Why America's Tax Code Is the Least Progressive in the Industrialized World

On Tax Day, amidst all the right-wing rhetoric about how the poor are undertaxed, and liberal arguments about how the rich should pay more, we should take a second just to go over how the U.S. tax structure works. Americans fund a lot of their essential social services, public schools, for example, primarily at the state and local level. Consequently, relative to other industrialized democracies, we have a tax burden that falls more heavily at the state and local level and less at the national level.

So, we have federal income-tax rates that are lower than most of our competitors, and are not unusual in terms of their degree of progressivity (although they are much less progressive than they used to be). But those facts are misleading. Payroll taxes for Social Security and Medicare are levied at a flat rate, but only up to $106,800, making them regressive (e.g., you pay a higher proportion of your income in payroll taxes if you make $40,000 per year than if you make $240,000). State and local sales taxes are nominally flat, in that everyone pays the same amount per dollar spent, but since poorer people spend a higher proportion of their income, they too are regressive. Property taxes may have some correlation to income (richer people tend to own more valuable homes), but they are far from a perfect proxy for it.

The total result is that different strata of society pay roughly the same share of total taxes as they take home in income. And then you must consider that even the federal income-tax code is riddled with loopholes that favor the wealthy: charitable donations are tax deductible, as are mortgage interest payments, but housing rental payments are not. Capital gains—unearned gains in wealth, like a profit from a stock transaction—are taxed at a lower rate than income. This situation generally benefits the wealthy more than the poor, and it does a lot of good for hedge-fund managers but no apparent good for the rest of society.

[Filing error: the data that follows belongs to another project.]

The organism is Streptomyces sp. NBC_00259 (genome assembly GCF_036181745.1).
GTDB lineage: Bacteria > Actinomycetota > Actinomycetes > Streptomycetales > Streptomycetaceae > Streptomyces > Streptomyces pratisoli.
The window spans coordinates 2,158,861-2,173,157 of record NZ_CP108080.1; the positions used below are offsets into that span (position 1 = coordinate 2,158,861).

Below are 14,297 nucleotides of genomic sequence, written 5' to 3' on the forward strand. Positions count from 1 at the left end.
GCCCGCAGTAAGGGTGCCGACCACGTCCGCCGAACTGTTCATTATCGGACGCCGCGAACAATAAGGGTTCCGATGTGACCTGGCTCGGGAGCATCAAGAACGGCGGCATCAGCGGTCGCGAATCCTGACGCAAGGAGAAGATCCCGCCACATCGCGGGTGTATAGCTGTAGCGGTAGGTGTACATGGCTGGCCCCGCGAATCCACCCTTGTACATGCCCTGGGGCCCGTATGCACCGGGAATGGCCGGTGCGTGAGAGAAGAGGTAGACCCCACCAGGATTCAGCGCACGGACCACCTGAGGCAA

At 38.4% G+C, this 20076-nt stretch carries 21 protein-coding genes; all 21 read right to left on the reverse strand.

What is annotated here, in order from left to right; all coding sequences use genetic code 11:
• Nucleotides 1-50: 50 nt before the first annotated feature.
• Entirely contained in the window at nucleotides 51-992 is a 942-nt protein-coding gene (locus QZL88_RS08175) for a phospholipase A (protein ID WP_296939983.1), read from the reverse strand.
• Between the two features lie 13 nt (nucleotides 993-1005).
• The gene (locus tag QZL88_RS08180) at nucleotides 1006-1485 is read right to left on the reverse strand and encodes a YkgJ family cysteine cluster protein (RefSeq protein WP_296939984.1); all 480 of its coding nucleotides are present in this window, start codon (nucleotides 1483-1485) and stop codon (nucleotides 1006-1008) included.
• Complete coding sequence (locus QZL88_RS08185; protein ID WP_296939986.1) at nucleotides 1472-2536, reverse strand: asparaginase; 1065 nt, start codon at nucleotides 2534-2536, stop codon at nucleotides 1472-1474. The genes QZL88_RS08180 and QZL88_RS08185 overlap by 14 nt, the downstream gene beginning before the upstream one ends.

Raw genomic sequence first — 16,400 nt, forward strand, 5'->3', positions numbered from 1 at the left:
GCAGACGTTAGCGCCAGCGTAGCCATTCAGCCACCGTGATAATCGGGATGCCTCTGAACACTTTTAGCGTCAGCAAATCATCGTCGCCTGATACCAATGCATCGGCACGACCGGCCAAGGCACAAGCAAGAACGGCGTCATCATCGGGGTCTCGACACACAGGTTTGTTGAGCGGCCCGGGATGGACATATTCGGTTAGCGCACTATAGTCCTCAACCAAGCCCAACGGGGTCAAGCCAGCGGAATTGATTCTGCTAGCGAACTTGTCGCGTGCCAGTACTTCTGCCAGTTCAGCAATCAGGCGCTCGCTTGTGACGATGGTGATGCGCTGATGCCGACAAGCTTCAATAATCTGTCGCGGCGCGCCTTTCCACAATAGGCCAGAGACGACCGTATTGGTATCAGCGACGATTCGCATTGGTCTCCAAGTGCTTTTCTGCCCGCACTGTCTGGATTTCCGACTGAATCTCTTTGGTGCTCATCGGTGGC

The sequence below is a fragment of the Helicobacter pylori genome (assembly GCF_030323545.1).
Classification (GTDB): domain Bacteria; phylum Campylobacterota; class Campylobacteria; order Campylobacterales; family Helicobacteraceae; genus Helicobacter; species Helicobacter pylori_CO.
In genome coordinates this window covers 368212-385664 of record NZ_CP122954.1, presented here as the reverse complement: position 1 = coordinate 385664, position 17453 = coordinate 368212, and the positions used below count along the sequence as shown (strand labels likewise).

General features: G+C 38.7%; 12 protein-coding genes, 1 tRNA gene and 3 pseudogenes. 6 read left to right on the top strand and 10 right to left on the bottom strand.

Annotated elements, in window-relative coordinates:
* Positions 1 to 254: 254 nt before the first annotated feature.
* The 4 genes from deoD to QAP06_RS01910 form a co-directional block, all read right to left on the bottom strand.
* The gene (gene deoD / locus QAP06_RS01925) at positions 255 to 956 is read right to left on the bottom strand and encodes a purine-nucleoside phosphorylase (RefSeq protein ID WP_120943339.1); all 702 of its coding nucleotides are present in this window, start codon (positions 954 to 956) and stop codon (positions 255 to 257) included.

When all of these factors are accounted for, our effective total tax rate is essentially fl, making us the least progressive taxer in the industrialized world.

As Jon Stewart capably demonstrated, Fox News's claims about all those janitors unfairly living large on their Earned Income Tax Credit are inaccurate. But Fox and its friends are, probably unwittingly, onto something. As Matthew Yglesias is fond of pointing out, European tax codes, what with their large Valued Added Tax (essentially a national sales tax), are hardly as progressive as liberal Americans imagine. But overall tax rates in Europe are much higher. Yes, that means they take from the poor as well as the rich, but the programs that they are funding with those revenues are generally progressive: high-quality, free public education and university, publicly funded health care, efficient mass transit, support for the arts, and so on. Yglesias argues that liberals would do better to focus on increasing the overall tax base rather than refusing to raise taxes on anyone making less than $250,000 per year, since the end result would be a more egalitarian society after you account for the effects of all government intervention.

So if conservatives mean what they say about how the bottom 47 percent should be paying more in taxes, I think liberals would be smart to offer them the following deficit-reducing compromise: raise taxes on everyone—more on the rich than the poor, but broaden the tax base. Why do I suspect that this isn't going to happen? Ah yes, because Obama ran on a pledge to extend the Bush tax cuts for everyone making less than $250,000, and Republicans are demanding that they extend them even for people making more than that. Forget it, Jake, it's Washington.


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